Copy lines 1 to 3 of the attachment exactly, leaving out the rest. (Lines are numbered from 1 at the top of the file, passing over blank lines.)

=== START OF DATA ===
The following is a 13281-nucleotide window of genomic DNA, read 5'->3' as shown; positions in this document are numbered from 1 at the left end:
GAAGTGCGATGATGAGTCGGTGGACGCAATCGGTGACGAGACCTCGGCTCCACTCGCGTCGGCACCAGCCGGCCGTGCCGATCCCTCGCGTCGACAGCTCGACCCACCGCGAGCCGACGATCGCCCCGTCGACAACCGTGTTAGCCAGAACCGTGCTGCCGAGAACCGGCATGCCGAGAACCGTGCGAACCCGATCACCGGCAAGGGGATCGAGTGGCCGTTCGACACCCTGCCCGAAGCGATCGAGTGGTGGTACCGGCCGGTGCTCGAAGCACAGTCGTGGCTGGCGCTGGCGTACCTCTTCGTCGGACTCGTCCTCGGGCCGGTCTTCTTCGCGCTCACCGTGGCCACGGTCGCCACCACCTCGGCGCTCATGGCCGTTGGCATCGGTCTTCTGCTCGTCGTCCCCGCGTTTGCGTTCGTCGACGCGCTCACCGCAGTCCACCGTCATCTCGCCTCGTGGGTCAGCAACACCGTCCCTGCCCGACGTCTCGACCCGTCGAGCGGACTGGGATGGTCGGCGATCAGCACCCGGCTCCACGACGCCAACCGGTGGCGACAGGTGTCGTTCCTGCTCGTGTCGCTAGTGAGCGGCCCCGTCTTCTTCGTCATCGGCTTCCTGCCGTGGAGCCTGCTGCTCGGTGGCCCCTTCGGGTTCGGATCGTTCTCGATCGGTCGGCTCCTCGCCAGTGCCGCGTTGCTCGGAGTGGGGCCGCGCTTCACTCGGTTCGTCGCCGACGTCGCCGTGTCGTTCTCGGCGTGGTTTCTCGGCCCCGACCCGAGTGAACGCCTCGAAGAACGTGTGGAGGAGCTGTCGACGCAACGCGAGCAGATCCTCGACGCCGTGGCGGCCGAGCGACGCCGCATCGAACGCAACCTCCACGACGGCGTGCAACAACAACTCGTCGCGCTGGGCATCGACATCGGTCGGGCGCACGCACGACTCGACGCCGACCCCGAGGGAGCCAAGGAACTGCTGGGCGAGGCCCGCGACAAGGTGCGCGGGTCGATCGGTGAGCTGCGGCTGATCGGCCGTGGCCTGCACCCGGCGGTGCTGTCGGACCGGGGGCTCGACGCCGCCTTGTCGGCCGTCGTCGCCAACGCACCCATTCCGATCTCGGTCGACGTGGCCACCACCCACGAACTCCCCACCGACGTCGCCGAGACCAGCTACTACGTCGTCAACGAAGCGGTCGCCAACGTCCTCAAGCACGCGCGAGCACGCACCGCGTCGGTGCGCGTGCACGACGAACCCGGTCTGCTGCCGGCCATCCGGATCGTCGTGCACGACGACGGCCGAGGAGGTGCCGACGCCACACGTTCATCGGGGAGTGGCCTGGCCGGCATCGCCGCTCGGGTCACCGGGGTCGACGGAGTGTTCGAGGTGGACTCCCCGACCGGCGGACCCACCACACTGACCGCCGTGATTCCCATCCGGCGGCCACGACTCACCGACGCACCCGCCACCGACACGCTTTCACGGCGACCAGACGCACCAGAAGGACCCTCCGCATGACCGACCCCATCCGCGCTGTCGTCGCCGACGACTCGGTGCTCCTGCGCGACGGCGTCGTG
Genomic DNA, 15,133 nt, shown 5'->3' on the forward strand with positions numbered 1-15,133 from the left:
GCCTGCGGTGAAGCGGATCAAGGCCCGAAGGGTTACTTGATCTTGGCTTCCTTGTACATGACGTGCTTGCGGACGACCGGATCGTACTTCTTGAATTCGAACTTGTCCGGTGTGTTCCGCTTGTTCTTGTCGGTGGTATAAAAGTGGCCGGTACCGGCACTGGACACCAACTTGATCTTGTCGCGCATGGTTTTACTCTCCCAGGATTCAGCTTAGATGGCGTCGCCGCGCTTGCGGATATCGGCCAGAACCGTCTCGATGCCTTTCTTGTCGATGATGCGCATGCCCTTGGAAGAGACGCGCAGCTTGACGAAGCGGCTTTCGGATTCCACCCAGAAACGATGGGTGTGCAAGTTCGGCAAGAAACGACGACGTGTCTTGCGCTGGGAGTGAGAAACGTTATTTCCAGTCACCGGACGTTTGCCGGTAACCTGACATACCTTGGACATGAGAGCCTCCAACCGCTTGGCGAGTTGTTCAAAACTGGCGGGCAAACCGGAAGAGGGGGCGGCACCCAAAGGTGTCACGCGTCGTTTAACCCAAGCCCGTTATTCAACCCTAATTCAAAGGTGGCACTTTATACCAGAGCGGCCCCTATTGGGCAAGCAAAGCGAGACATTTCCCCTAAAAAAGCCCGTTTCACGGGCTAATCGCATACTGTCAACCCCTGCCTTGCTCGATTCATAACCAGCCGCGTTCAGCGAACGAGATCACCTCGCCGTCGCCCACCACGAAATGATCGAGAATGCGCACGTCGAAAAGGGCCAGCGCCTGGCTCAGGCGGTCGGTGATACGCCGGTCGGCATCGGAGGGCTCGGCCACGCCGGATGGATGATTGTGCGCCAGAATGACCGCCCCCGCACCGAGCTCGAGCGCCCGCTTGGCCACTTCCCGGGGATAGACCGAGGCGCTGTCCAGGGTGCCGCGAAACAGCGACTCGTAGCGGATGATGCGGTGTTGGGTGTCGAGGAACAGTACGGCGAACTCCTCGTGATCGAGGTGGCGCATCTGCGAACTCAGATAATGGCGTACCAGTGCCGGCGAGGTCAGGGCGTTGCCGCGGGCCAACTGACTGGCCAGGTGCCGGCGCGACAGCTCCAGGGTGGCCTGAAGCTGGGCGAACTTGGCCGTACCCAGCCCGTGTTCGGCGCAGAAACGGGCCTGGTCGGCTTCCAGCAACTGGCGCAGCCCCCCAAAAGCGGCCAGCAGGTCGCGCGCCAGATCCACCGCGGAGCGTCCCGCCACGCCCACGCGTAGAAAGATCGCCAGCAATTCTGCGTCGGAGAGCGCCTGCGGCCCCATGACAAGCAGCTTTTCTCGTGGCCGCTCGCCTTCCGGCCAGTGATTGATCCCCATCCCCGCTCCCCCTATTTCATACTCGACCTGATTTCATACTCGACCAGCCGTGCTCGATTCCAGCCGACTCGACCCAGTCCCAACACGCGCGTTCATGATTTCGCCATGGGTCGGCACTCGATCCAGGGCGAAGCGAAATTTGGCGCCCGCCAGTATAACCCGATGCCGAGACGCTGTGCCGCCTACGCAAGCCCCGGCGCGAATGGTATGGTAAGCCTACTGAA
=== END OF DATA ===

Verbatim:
The following is a 13281-nucleotide window of genomic DNA, read 5'->3' as shown; positions in this document are numbered from 1 at the left end:
GAAGTGCGATGATGAGTCGGTGGACGCAATCGGTGACGAGACCTCGGCTCCACTCGCGTCGGCACCAGCCGGCCGTGCCGATCCCTCGCGTCGACAGCTCGACCCACCGCGAGCCGACGATCGCCCCGTCGACAACCGTGTTAGCCAGAACCGTGCTGCCGAGAACCGGCATGCCGAGAACCGTGCGAACCCGATCACCGGCAAGGGGATCGAGTGGCCGTTCGACACCCTGCCCGAAGCGATCGAGTGGTGGTACCGGCCGGTGCTCGAAGCACAGTCGTGGCTGGCGCTGGCGTACCTCTTCGTCGGACTCGTCCTCGGGCCGGTCTTCTTCGCGCTCACCGTGGCCACGGTCGCCACCACCTCGGCGCTCATGGCCGTTGGCATCGGTCTTCTGCTCGTCGTCCCCGCGTTTGCGTTCGTCGACGCGCTCACCGCAGTCCACCGTCATCTCGCCTCGTGGGTCAGCAACACCGTCCCTGCCCGACGTCTCGACCCGTCGAGCGGACTGGGATGGTCGGCGATCAGCACCCGGCTCCACGACGCCAACCGGTGGCGACAGGTGTCGTTCCTGCTCGTGTCGCTAGTGAGCGGCCCCGTCTTCTTCGTCATCGGCTTCCTGCCGTGGAGCCTGCTGCTCGGTGGCCCCTTCGGGTTCGGATCGTTCTCGATCGGTCGGCTCCTCGCCAGTGCCGCGTTGCTCGGAGTGGGGCCGCGCTTCACTCGGTTCGTCGCCGACGTCGCCGTGTCGTTCTCGGCGTGGTTTCTCGGCCCCGACCCGAGTGAACGCCTCGAAGAACGTGTGGAGGAGCTGTCGACGCAACGCGAGCAGATCCTCGACGCCGTGGCGGCCGAGCGACGCCGCATCGAACGCAACCTCCACGACGGCGTGCAACAACAACTCGTCGCGCTGGGCATCGACATCGGTCGGGCGCACGCACGACTCGACGCCGACCCCGAGGGAGCCAAGGAACTGCTGGGCGAGGCCCGCGACAAGGTGCGCGGGTCGATCGGTGAGCTGCGGCTGATCGGCCGTGGCCTGCACCCGGCGGTGCTGTCGGACCGGGGGCTCGACGCCGCCTTGTCGGCCGTCGTCGCCAACGCACCCATTCCGATCTCGGTCGACGTGGCCACCACCCACGAACTCCCCACCGACGTCGCCGAGACCAGCTACTACGTCGTCAACGAAGCGGTCGCCAACGTCCTCAAGCACGCGCGAGCACGCACCGCGTCGGTGCGCGTGCACGACGAACCCGGTCTGCTGCCGGCCATCCGGATCGTCGTGCACGACGACGGCCGAGGAGGTGCCGACGCCACACGTTCATCGGGGAGTGGCCTGGCCGGCATCGCCGCTCGGGTCACCGGGGTCGACGGAGTGTTCGAGGTGGACTCCCCGACCGGCGGACCCACCACACTGACCGCCGTGATTCCCATCCGGCGGCCACGACTCACCGACGCACCCGCCACCGACACGCTTTCACGGCGACCAGACGCACCAGAAGGACCCTCCGCATGACCGACCCCATCCGCGCTGTCGTCGCCGACGACTCGGTGCTCCTGCGCGACGGCGTCGTG
Genomic DNA, 15,133 nt, shown 5'->3' on the forward strand with positions numbered 1-15,133 from the left: